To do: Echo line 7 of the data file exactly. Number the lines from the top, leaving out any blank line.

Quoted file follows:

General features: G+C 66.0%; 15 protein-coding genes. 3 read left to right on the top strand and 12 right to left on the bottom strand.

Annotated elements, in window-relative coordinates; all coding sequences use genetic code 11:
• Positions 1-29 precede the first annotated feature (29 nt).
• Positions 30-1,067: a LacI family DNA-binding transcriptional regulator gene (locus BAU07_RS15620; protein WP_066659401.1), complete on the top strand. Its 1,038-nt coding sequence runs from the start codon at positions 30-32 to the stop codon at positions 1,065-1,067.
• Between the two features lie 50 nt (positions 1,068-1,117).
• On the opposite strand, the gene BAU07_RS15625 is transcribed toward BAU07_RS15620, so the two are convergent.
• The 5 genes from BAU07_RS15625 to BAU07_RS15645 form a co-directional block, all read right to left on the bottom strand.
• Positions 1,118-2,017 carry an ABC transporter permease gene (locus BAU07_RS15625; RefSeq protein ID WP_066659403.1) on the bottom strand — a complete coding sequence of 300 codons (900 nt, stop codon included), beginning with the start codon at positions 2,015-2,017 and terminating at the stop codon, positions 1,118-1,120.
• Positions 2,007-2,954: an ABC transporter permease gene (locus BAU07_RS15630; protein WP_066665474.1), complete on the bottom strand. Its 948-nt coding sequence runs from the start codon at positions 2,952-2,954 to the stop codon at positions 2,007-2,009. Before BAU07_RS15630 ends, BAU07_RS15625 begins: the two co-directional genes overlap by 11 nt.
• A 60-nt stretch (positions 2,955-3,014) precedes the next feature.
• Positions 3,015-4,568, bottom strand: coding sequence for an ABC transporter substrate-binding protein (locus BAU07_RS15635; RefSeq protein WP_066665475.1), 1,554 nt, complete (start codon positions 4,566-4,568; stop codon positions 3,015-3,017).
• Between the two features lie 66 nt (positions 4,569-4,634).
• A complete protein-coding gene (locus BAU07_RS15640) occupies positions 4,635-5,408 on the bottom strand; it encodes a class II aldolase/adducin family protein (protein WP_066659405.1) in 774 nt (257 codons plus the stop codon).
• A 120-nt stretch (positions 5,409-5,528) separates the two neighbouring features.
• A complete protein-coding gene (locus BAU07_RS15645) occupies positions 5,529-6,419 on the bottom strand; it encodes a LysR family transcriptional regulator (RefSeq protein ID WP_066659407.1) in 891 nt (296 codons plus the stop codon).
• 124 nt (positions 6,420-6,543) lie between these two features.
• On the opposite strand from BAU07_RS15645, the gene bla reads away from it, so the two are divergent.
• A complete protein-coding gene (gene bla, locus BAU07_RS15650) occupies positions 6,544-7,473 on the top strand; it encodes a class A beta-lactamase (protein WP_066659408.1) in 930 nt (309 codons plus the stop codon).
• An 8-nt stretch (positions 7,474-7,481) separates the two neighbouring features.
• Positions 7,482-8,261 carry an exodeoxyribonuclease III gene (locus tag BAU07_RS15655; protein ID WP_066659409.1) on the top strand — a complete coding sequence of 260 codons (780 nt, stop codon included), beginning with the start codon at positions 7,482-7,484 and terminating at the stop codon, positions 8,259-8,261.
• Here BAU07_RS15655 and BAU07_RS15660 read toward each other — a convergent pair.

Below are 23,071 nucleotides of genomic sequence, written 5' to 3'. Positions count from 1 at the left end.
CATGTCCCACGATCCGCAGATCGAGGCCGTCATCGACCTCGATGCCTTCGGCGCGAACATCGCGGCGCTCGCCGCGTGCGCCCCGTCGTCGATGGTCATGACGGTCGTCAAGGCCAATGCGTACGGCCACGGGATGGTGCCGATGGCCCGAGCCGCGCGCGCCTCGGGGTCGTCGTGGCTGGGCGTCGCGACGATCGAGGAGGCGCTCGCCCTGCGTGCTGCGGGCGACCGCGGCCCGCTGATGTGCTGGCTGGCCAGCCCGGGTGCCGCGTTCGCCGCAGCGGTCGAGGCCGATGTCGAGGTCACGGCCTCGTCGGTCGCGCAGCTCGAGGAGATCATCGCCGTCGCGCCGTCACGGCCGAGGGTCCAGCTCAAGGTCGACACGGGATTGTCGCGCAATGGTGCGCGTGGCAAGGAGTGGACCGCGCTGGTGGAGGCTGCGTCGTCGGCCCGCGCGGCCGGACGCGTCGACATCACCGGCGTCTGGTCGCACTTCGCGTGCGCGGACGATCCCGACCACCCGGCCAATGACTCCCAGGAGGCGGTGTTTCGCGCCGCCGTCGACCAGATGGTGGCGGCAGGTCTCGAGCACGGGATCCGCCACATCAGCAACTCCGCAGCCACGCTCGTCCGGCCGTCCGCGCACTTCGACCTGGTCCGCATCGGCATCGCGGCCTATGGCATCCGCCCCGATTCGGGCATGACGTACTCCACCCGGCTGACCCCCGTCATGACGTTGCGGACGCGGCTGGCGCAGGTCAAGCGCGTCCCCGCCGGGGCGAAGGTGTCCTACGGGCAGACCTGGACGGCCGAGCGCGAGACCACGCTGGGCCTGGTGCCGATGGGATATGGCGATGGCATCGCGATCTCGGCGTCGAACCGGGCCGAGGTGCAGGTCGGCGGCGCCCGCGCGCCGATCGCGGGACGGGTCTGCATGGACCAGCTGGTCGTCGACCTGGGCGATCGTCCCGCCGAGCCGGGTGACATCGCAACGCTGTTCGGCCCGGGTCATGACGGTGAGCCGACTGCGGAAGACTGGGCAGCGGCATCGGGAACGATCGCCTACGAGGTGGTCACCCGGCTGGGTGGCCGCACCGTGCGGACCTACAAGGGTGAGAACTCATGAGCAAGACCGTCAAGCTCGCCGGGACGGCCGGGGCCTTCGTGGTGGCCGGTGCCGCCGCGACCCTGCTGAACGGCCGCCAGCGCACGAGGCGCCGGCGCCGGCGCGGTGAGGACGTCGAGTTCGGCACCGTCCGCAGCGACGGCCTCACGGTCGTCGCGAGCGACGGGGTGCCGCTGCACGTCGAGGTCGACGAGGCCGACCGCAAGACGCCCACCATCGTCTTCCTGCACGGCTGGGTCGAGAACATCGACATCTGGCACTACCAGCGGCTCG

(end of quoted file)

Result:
• The 5 genes from BAU07_RS15625 to BAU07_RS15645 form a co-directional block, all read right to left on the bottom strand.